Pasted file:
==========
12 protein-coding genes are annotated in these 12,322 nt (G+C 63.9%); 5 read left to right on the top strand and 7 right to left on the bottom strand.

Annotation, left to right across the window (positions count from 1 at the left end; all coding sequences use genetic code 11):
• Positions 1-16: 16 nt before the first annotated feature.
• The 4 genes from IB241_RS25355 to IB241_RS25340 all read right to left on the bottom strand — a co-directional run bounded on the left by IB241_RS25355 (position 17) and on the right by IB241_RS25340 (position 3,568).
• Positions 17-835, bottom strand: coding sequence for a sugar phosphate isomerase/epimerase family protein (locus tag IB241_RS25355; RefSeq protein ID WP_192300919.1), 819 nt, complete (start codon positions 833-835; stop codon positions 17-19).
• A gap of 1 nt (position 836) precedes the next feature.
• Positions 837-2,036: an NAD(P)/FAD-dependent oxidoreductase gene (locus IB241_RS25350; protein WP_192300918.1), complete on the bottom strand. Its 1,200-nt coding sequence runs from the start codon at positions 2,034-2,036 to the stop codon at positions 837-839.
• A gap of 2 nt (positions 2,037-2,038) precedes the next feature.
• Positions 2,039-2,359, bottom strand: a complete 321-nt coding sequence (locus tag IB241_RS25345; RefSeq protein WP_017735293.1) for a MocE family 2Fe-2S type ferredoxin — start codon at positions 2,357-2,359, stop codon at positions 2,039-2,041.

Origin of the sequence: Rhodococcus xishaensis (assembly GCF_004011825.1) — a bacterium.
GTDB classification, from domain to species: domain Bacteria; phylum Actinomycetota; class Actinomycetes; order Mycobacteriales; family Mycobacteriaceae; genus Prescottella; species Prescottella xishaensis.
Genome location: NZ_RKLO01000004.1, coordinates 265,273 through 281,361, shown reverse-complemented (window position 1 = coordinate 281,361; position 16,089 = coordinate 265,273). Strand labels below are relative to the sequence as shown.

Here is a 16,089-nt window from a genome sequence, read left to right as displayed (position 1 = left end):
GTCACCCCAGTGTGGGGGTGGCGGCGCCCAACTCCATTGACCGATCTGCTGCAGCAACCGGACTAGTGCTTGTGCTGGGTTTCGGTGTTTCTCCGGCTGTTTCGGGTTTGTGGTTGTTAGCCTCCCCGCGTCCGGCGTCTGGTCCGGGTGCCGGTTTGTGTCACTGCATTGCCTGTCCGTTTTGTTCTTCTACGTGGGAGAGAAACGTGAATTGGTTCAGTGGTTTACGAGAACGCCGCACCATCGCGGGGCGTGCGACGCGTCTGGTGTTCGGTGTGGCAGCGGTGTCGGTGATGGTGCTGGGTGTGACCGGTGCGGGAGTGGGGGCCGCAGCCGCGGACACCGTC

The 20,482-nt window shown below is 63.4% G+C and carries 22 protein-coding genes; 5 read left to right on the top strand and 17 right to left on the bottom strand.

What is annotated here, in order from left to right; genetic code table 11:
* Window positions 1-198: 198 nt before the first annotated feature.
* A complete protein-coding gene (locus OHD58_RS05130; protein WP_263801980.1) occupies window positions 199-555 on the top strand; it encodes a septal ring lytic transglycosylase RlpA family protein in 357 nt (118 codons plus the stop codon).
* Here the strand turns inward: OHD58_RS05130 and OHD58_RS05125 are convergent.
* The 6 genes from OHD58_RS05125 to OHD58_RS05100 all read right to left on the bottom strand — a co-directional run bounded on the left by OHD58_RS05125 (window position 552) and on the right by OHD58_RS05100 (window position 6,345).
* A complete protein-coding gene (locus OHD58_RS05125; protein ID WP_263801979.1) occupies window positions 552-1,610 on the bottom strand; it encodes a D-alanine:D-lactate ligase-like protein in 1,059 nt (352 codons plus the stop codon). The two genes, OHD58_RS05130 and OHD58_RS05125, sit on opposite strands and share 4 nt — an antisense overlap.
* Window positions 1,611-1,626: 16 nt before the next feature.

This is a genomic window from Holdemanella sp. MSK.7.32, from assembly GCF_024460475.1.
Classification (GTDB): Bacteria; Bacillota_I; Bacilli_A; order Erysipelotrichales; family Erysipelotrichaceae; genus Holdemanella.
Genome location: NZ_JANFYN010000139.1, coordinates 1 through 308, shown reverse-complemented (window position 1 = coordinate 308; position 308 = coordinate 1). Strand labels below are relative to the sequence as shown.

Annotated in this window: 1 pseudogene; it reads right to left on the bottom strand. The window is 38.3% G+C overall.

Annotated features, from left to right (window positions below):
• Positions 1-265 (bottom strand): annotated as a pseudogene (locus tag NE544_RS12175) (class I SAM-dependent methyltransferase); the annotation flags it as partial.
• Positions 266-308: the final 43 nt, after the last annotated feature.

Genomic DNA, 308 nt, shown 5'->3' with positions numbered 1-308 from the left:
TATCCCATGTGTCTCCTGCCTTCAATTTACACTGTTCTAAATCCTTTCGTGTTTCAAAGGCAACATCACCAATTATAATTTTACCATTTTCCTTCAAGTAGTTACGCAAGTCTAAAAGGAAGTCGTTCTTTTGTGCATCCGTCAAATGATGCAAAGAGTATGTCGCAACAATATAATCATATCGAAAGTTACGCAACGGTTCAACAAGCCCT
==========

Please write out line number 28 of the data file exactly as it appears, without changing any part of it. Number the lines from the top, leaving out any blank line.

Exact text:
• Positions 1-265 (bottom strand): annotated as a pseudogene (locus tag NE544_RS12175) (class I SAM-dependent methyltransferase); the annotation flags it as partial.